Ang Pagpakalma sa Unos tells a personal story of grief and trauma and how to process them. It is about the director’s hometown of Tacloban and the 2013 Super Typhoon Yolanda that killed thousands. While the film takes on the perspective of the director, the tale told in the film is that of public trauma. It details the grief, frustration, and anger of a community that was neglected by the people supposed to serve them.Continue reading
Tokwifi is about the tale of a young Igorot man who came upon a falling star, only to find out that it was an old television containing a 1950s showbiz star. The two try to bond while overcoming the stereotypes they hold over each other.Continue reading
Living Things is about the tale of lovers who encounter a sudden change in their relationship. The two must face a new reality making them reflect on the nature of love, relationships, and humanity.Continue reading
Children’s cinema is a film genre that remains under-valued and undiscussed. In the country, much of the films for children are either imported from Hollywood or from the Metro Manila Film festival run. And this trend in the industry posits several problems and concerns. One, we continue to favor the colonial narrative when it comes to teaching the next generation. Two, the so-called family-oriented, comedy films during the MMFF bring no value to viewers, both adults and children. Often times, they propagate sexism, classism, and ageism to their audience. Meng Patalo, a 2015 film by Mikh Vergara, is a good reminder of the need to create children films in the country. The film teaches us how the use of children’s perspective in telling a story in film incites innovation and creativity. It shows us that tales, when seen and told in the eyes of children can be new and revolutionary.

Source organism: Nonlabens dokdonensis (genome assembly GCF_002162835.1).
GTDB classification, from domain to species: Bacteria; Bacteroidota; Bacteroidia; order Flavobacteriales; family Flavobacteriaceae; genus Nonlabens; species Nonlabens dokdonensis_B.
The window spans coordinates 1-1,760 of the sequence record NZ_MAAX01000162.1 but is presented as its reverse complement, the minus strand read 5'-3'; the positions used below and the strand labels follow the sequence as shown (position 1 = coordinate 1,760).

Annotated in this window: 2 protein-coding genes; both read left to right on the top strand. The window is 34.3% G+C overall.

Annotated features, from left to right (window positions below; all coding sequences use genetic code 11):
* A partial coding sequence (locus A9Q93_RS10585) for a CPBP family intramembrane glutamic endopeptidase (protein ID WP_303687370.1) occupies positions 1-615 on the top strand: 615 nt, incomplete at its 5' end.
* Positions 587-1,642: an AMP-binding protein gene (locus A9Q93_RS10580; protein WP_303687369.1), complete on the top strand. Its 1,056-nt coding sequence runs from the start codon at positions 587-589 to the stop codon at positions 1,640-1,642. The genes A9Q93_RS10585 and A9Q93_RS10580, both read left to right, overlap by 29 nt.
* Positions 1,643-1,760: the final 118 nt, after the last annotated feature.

We have seen the surge of women in lead, even titular, roles in the recent years. In a way, they are a sign of progress for women inclusion in the field of cinema.
Meanwhile, it is essential to examine further how women, much like other vulnerable sectors of society, are depicted in films. Is their inclusion in cinema empowering? Is the use of their image revolutionary? Does the cinematic work support the plight of women?
In this video essay, we look at how Bliss uses the image of a woman in a psycho-thriller narrative. Particularly, we discuss how the film depicts a woman as a protagonist while also silences her and deems her helpless.